- The Washington Times - Tuesday, January 8, 2002

ASSOCIATED PRESS
Thousands of people who pledged to donate blood after September 11 aren't doing so, as the nation's supply dwindles to pre-attack levels and in some places nears shortages.
Blood supplies always drop in the winter, as snowstorms, flu and holidays hinder regular donors from giving. Blood banks hoped this winter would be different after hundreds of thousands lined up to donate after the attacks. Instead, supplies are tightening again. Stocks of O-negative, the only blood type everyone can use, are especially worrisome.
"We're back to begging for volunteer blood donors," Joyce Halvorsen of the Community Blood Bank in Lincoln, Neb., says with a sigh.
"We're seeing a trickle" of September 11 donors return, adds Jim McPherson of America's Blood Centers, whose member blood banks supply about half the nation's blood. "It's a little disheartening."
Some potential donors tell blood banks they don't see the need to give again unless there's an emergency. That's a dangerous misconception. Emergencies happen every day. A single car crash can require 50 units of blood. A California blood bank just reported using its entire inventory to deal with 21 car crashes in a single day due to bad fog.
Some blood banks also report calls from donors angry that the Red Cross threw away 49,000 pints collected after the September 11 attacks and wondering why they should donate again.
The Red Cross had so much extra because it encouraged continued donations in the days after the attacks, even though banks were full. In contrast, America's Blood members urged donors to come back in a few weeks when blood would be needed again. Today, however, some donors don't distinguish between the two groups.
"We are not the American Red Cross and … we did not discard any units," is a message Elizabeth Neff of the Central Florida Blood Bank finds herself frequently giving in response to complaints that "I read in the paper you're throwing blood away."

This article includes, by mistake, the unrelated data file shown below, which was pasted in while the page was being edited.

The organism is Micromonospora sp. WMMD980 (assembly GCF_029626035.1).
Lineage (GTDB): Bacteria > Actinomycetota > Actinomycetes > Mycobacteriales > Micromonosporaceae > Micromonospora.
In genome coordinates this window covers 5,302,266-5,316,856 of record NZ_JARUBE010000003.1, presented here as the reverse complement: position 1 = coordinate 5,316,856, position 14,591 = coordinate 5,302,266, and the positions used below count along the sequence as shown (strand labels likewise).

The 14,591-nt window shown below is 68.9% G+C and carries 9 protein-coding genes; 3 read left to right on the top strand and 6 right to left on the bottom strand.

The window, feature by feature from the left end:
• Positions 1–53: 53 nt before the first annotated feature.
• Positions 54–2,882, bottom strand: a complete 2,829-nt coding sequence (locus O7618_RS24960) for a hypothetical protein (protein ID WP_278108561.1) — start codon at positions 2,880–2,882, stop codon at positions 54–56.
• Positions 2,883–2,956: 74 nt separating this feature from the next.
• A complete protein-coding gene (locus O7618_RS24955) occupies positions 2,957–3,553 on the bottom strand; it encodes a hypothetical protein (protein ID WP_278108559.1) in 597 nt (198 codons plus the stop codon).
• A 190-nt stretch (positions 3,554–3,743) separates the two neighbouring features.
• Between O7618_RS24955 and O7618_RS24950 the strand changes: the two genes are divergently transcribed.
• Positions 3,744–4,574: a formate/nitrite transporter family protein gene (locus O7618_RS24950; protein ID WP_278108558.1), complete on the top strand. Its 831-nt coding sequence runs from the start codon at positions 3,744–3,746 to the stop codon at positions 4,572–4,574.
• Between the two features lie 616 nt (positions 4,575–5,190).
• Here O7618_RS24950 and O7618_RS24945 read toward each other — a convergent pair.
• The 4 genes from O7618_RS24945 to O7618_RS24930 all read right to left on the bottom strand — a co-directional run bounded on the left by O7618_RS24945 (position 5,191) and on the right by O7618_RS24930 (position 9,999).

The Red Cross' Dr. Jerry Squires says such complaints are rare, and people must understand that an excess of 49,000 units is a small fraction of the millions collected each year.
Red blood cells last only 42 days, so regular, repeated donations are necessary.
No one has tracked exactly how many September 11 donors have returned. But experts say it's easy to see that only a fraction have: Government monitoring concludes that supplies which jumped 33 percent are now largely back to pre-attack levels and those levels were so tight that many areas routinely experienced shortages.
Today, about a third of America's Blood members are appealing for donations because they have a day's supply or less of certain blood types. The American Red Cross, which supplies the other half of the nation's blood, says it's doing better this winter than last but acknowledges it has only a one- or two-day supply of crucial Type O-negative blood, too little for comfort.
One blood bank that is counting September 11 returnees is the Central Florida Blood Bank in Orlando, which had 6,000 first-time donors during the week of the attacks and tracked 891 returns by Christmas. To help lure more back, it's trying giveaways such as patriotic T-shirts and free long-distance phone cards.
Many Americans don't understand that blood must be regularly replenished so enough is on hand when emergency strikes. Because required safety testing takes a few days, donating after a disaster won't help the first victims.

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